Last year, Forrester introduced us to the Empowered Employee, who, thanks to access to mobile devices like iPads and iPhones, as well as time-saving apps and file sharing platforms, felt compelled to bring productivity and subsequent innovation into their professional lives. Similarly, a new survey from the Pew Internet & American Life Project suggests that individuals’ access to social media and other voluntary online group participation plays a key role in how people interact and share information with each other.

It’s not hard to understand why people feel empowered when they share information about themselves or help others. From getting attention, helping to raise money or promoting causes, participation within online social media groups provides many benefits. Human beings are deeply social creatures, with a desire to live, love and work with others whom we know and who know us. Such sociological insight can help those of us who want to harness the power of our users to better understand how to engage them so they feel empowered to share.


Content + Interaction = Sharing

The Pew study shows that 65% of social network users say they read messages and updates on social sites about their groups, and 30% have posted news about them. This can mean exposure for brands, companies and services, provided that those commenting feel connected. But in order for users to read, update and post news, there has to be something to share in the first place.

Not surprisingly, content strategy relates to sharing information. Additionally, sharing information is more than just providing links to Facebook and Twitter. Although that helps, a company needs to interact with readers where they are most likely to cultivate interactions with others.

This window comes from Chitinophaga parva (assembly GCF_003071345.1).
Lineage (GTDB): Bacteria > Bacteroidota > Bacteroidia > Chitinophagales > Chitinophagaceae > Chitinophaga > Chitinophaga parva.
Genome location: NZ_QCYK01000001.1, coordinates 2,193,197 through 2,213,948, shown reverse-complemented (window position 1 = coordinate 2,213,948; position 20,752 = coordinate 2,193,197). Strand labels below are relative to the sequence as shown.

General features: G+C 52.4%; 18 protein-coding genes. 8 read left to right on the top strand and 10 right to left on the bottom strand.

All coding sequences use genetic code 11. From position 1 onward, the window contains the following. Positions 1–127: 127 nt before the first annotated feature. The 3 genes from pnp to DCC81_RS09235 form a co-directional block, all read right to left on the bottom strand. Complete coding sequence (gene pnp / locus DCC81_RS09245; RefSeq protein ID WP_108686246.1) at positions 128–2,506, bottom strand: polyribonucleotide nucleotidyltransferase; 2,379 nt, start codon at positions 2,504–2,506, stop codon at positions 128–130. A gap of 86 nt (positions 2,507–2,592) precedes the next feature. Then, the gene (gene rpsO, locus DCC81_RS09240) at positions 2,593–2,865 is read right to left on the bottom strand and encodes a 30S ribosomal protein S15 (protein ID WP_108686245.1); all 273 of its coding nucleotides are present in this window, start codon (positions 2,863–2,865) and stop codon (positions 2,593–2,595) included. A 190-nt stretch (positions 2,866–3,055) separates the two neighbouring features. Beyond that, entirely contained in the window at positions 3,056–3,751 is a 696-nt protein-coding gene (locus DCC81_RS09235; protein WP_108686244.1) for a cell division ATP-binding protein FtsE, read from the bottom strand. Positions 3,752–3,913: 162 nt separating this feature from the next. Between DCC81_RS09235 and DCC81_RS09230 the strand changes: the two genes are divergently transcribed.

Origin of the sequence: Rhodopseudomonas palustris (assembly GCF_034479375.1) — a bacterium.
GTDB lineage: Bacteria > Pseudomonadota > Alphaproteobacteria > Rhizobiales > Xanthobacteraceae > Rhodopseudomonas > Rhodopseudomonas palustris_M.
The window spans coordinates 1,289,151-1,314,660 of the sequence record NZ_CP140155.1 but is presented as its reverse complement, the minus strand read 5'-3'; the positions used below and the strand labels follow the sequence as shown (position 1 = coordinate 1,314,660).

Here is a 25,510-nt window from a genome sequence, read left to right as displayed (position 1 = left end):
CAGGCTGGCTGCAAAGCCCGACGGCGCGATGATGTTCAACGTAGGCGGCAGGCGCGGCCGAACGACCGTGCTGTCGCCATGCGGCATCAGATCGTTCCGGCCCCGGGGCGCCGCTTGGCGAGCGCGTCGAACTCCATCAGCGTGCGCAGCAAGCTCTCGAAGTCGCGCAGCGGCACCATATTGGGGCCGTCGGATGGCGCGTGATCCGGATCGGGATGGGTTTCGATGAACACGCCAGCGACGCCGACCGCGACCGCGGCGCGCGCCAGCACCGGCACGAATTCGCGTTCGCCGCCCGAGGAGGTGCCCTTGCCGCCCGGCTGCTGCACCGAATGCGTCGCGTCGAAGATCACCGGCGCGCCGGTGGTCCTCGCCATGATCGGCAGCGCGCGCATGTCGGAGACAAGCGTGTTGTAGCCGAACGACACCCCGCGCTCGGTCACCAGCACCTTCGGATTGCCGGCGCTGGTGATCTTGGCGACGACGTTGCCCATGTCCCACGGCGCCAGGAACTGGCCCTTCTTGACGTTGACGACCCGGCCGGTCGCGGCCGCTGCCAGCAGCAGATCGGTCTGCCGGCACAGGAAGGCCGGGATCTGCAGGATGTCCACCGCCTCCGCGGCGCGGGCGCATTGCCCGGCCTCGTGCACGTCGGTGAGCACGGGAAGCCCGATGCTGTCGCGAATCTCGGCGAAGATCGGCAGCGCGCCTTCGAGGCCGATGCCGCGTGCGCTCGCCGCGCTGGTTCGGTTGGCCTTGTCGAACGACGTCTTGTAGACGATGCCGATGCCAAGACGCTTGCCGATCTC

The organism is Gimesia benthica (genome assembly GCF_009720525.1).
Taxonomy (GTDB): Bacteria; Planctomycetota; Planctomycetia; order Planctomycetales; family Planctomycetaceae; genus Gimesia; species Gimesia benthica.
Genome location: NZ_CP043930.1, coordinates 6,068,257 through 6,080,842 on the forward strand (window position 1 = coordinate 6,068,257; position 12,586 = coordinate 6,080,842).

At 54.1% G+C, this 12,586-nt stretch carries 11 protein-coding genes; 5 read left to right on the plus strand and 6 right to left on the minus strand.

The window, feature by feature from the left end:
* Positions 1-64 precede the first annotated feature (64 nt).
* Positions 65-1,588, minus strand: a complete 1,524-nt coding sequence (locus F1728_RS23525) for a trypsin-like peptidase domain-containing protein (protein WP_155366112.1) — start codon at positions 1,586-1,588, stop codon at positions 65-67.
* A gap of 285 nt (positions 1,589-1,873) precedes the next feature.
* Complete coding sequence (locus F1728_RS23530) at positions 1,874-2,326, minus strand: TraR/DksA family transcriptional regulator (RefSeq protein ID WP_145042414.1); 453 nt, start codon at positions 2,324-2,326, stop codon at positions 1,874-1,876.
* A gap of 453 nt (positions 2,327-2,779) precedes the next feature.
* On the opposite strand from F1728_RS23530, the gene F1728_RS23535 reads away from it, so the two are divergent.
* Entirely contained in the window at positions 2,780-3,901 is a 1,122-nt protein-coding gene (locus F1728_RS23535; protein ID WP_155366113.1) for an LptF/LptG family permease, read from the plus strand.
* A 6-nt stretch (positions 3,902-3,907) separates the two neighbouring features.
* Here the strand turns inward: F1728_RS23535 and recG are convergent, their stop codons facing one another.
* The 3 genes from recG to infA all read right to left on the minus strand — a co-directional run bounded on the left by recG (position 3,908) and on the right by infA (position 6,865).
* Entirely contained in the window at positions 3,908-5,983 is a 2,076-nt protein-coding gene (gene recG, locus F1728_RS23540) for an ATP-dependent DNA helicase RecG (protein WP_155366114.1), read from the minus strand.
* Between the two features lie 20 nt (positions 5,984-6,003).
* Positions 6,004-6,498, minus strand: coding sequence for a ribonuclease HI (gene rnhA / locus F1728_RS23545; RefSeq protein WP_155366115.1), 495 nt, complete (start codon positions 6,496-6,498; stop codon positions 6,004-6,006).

That means companies need to go where their users are: Facebook interest groups, LinkedIn Groups, Twitter and Quora. It doesn’t mean actively marketing yourself, but rather engaging and sharing. Presumably, increased social engagement via social networking is not limited to individuals, but can extend itself to businesses, as well.

Let Your Content Work For You

The study also indicated that social network users are also more likely to be involved in creating and expanding groups. Half of social networking users who were active in groups were shown to have used the web to invite someone to join a group, compared to 21% of non-social networkers. Additionally, 65% of Twitter users who are active in groups have sent out invitations, versus 34% of those not on Twitter.

If a company’s content is worth sharing, it can go pretty far without having to do much. But cultivating an audience that feels empowered to share your information may take a little more than just publishing compelling content. What incentive does a user have for sharing? From being retweeted or mentioned, to being sent a discount code or a free trial, to simply being valued as a loyal customer, users will feel like they matter. Setting a precedence for responding to customer feedback will help; users can see that no matter what, their insight is not only received, it helps to spearhead change within the company.

Which, ultimately begs the question: how invested are you in what your customers say about you or the things you care about? Like empowered employees before them, companies must learn to take what customers say seriously or else risk not caring at all. Innovation is no longer a top-down process. Belonging to a group helps us to thrive. Therefore it goes without saying that if you’re not listening, engaging and learning from what customers are saying, it will be hard to thrive in the marketplace.